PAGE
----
This is the fact that makes SIP complicated in IT environments. Somehow, this independent media stream must also bridge the same NAT routers and firewalls as the signaling channel. In the client/server model (where it’s assumed no NAT or firewall exists on the server side) this can be done simply by assuring the client creates a stream first. The server can respond on the same socket and be reasonably sure things will flow unimpeded both ways. This is shown in Fig 2.
Having cloud servers to route calls is convenient in the VoIP application of SIP, but often doesn’t fit well into the workflow of connecting hardware codecs together. It is possible, however, and SIP registration servers are available for free from several providers.
More often, codec users are accustomed to connecting to a target IP address. This is allowed in SIP. But when both peers are sitting behind routers and firewalls, you lose the NAT traversal advantages of the client/server model. This is the number one failure point of SIP peer-to-peer connections and is shown in Fig. 3.
Professional codec users are accustomed to the fact that in order to receive incoming calls, they will need to open an incoming port on their network. This is only a single port, and is well-defined by the manufacturer, so while IT may grumble about it, this is usually possible.
SIP complicates things. In addition to the “normal” IP codec port, the user must open the SIP signaling channel (standardized as UDP 5060) and two separate ports for RTP media. There are no standard ports defined for SIP RTP media, so you must research which ports your codec uses. Here is where the IT department’s grumbling usually increases in volume.
An alternative to opening RTP ports for incoming streams is to enable a “SIP ALG” function in your router. Implementations vary, but in theory, your router should become aware of an attempted incoming SIP call (by reading the signaling channel) and allow incoming connections on the correct RTP ports. This could reduce the heartache of opening multiple ports for SIP, but the signaling channel (UDP 5060) must still be opened.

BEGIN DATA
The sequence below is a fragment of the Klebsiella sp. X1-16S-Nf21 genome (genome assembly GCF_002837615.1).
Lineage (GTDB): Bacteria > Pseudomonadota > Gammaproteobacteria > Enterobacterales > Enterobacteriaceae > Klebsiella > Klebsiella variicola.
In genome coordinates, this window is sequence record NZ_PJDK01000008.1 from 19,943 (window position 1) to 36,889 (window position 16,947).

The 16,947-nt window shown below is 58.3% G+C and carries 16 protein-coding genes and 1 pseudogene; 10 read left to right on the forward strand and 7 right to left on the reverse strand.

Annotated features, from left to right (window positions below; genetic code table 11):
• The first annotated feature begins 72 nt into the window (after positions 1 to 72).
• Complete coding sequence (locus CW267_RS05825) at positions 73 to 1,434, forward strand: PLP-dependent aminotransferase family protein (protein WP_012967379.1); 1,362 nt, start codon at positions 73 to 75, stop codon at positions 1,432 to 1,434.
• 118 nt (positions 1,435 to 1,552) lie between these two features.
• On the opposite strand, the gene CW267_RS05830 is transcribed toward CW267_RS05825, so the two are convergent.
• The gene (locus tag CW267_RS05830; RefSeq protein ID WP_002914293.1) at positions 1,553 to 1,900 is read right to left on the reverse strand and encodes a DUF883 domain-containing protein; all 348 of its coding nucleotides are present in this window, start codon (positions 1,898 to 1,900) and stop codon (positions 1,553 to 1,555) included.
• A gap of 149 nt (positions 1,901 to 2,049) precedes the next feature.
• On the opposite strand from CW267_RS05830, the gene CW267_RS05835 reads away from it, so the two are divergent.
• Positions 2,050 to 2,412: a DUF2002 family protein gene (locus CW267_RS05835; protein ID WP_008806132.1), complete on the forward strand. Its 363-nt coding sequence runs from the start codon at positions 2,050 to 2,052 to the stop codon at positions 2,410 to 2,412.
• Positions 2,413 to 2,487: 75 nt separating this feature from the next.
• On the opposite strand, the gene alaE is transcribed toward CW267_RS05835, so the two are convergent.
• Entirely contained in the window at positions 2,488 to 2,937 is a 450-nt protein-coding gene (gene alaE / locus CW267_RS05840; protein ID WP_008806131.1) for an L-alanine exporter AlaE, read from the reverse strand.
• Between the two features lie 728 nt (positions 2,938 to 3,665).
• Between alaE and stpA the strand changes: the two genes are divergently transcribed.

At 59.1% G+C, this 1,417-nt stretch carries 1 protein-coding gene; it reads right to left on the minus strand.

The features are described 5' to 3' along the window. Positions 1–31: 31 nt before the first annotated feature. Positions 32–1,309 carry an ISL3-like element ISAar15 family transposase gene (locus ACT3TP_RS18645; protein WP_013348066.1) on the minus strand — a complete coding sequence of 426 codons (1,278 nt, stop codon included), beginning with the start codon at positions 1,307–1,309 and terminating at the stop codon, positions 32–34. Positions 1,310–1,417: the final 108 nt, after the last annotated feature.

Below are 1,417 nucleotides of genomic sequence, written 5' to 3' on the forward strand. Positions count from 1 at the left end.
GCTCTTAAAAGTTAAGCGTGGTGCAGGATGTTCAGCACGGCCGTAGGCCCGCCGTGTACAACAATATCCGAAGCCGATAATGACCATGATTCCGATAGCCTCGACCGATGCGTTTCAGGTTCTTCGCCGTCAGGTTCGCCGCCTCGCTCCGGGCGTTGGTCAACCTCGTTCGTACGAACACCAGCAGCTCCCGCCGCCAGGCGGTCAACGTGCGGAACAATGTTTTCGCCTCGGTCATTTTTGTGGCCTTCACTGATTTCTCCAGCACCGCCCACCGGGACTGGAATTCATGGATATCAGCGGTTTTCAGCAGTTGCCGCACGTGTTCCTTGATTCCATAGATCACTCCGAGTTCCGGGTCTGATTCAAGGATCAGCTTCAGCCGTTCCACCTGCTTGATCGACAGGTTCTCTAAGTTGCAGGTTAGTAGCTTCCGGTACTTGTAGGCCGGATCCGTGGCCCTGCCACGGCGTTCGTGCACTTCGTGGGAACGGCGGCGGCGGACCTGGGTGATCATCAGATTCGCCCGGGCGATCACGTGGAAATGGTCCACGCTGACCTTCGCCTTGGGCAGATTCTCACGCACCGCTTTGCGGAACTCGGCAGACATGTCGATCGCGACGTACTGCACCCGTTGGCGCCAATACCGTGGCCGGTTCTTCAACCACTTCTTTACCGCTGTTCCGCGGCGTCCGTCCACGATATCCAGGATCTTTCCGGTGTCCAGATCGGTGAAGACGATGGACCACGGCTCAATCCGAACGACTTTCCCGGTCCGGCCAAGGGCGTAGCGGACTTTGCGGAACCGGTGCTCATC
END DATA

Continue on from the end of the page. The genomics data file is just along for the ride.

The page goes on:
None of these IT configuration changes are much fun to do in the timeframe where you’re actively trying to set up a call between manufacturers in a hurry. It’s worth taking time to configure and test these arrangements long before they are needed. But IT configurations aren’t the only potential issue you’ll encounter.
ENCODERS AND DECODERS
On the codecs themselves, you must be sure your box is enabled to receive SIP/3326 calls. On Comrex codecs, this is done in the systems settings menu as shown in Fig. 4a.
The outgoing caller must also configure the call to use a SIP channel, rather than the manufacturer’s proprietary protocol. In Comrex codecs, this is two-step process where the user will create an outgoing “profile” that uses SIP, then create an outgoing peer entry in the “phone book” that has this profile assigned. See Fig. 4b.
The final catch in compatibility is that encoders must be specified that are compatible on both ends of the link. At Comrex, we recommend connections use AAC encoders for the best combination of audio quality and compatibility. Opus is also a good choice, if both sides support it. G.722 exists as a “lowest common denominator” and is almost universally compatible, albeit at its lower audio bandwidth of 7 kHz. Our testing shows good compatibility between Comrex and Tieline using these encoders. Our last testing against Telos products had issues with AAC encoders, so we recommend G.722 when connecting to those.
WRAPPING IT UP
Compatibility between IP codec manufacturers isn’t typically “plug and play,” but with a little advanced configuration and testing, you can make your codec open to connections with other professional hardware codecs.
Setting up for SIP calls has side advantages, since you’ll now be able to send and receive calls to an increasing number of VoIP devices, many of which are now implementing wideband audio encoders. Taking the time to learn about how these connections work can change your codec into a hub to receive many types of calls from many devices.
Tom Hartnett is technical director at Comrex.